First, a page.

Ravell Call, Deseret News
WEST JORDAN — The kickoff was grand for a system that's grown dramatically since opening a little more than a decade ago.
The Utah Transit Authority launched the new Mid-Jordan and West Valley TRAX lines with a rail-hopping celebration, complete with a brass band and fireworks that started in Daybreak and ended in West Valley City. The lines are schedule to open to the public on Aug. 7.
The lines represent "an unbelievable exercise in public private partnership," said Don Whyte, president of Kennecott Land. "I don't think there's another transit authority in the country that could have pulled together what happened here."
The new lines would have been impossible if not for the taxpayers in Salt Lake County who voted to increase their own taxes by a quarter cent back in 2006. That vote helped raise hundreds of millions of dollars to pay for the TRAX expansion.
"I'm grateful to the citizens of Salt Lake County who got behind these TRAX lines and gave us the funding mechanism," said South Jordan Mayor Kent Money.
The expansion adds 77 new light-rail cars in addition to the 69 already being used by TRAX. The lines also add 17 miles of new track and that nearly doubles the existing mileage of tracks on the entire light rail system.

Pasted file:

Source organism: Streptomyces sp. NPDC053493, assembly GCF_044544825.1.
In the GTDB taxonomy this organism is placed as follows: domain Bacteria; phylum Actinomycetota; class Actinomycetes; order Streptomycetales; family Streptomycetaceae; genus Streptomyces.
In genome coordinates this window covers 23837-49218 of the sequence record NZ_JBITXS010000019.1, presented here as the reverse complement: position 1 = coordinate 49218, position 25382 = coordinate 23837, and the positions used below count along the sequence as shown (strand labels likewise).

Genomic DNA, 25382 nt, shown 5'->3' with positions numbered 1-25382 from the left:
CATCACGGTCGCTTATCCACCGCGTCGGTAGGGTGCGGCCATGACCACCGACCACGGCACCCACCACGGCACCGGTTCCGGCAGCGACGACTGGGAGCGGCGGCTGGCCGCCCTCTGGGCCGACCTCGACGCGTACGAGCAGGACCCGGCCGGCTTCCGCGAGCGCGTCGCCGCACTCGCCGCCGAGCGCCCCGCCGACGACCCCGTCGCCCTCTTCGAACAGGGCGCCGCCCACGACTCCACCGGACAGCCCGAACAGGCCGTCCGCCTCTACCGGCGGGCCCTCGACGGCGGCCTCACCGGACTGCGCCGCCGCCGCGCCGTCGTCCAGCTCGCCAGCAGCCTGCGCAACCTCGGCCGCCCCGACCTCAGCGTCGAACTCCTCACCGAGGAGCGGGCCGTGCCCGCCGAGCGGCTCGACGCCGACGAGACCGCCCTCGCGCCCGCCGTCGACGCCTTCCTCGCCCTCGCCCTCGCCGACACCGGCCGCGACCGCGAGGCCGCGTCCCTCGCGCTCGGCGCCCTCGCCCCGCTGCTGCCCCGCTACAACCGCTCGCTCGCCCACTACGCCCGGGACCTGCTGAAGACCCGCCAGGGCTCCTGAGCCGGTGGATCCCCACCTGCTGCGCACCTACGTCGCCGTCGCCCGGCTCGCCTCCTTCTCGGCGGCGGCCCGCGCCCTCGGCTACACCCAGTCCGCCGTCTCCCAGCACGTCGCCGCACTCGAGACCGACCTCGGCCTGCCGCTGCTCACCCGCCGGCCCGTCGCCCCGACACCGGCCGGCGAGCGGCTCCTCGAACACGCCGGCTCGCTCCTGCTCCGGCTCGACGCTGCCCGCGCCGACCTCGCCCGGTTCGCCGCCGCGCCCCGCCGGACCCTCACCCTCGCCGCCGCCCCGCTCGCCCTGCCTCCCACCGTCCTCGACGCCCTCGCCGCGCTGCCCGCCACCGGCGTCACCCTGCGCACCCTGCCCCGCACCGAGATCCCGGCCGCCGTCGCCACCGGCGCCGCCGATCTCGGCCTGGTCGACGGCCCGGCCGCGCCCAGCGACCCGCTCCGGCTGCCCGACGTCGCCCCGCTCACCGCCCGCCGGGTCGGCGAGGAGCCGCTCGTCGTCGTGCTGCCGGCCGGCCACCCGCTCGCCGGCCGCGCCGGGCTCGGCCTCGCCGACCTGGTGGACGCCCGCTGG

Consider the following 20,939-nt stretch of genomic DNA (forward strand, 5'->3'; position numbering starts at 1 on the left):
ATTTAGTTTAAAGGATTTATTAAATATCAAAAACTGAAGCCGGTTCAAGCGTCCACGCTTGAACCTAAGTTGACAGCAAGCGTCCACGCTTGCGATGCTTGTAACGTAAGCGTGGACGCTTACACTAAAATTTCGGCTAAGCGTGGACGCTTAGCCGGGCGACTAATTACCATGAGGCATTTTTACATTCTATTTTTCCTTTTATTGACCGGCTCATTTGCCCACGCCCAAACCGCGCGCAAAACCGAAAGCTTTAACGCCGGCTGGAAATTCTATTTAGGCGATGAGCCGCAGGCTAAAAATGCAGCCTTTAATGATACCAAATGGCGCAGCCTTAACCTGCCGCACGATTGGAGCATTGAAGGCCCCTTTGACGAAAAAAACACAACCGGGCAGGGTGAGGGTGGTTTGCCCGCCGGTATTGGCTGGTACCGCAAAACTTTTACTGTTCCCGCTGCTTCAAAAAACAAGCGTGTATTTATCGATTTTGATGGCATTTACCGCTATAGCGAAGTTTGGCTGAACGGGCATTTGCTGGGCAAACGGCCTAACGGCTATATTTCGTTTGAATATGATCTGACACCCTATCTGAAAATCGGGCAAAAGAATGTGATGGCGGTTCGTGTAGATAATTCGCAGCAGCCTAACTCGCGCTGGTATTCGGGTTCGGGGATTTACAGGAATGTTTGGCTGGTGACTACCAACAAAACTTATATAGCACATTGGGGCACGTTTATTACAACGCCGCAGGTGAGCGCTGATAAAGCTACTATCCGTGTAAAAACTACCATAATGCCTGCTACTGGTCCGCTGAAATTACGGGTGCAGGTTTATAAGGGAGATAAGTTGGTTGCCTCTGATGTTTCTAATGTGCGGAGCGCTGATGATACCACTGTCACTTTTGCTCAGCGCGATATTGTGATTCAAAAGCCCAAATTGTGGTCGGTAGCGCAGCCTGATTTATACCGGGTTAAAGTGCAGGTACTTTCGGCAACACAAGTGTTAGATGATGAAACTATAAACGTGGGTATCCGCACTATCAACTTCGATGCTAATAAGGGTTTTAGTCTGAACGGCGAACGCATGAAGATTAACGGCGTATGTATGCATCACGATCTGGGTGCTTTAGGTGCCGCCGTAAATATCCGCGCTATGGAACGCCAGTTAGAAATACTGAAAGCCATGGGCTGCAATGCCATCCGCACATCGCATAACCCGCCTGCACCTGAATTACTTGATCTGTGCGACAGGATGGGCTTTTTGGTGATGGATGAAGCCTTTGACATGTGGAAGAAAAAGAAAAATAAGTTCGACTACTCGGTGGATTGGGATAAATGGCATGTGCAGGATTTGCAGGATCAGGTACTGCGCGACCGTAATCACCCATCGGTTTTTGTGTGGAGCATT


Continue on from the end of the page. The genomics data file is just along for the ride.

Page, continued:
The two lines feature 14 new stops in South Jordan, West Jordan and West Valley City. The total cost of the project is roughly $900 million, a mix of federal and local money.
Projected ridership for the two lines is 14,000 riders a day. Officials on hand say it will spur development in places like downtown West Valley City.
"You look at each of the stations, and not only are they convenient to the business parks, the Maverik Center, Valley Fair Mall," West Valley City Mayor Mike Winder said, "but they are really opportunities for transit-oriented development, economic development, new jobs and growth in West Valley."
"We are proud of our record of building every one of our TRAX lines ahead of schedule, under budget and significantly exceeding our ridership expectations," Mike Allegra, general manager of UTA, said. "And we expect to have that on this line as well."
This is part of an ambitious project to build 70 miles of new lines in seven years, and commuters will be seeing new lines opening up in 2013 to the Salt Lake City International Airport and Draper, and then 2014 to Provo.
"It's a great day. It's amazing how fast this project got done," said Salt Lake County Mayor Peter Corroon. "It was just a few years ago that we voted on this as the mayors in the county and here we are several years later and it's done."
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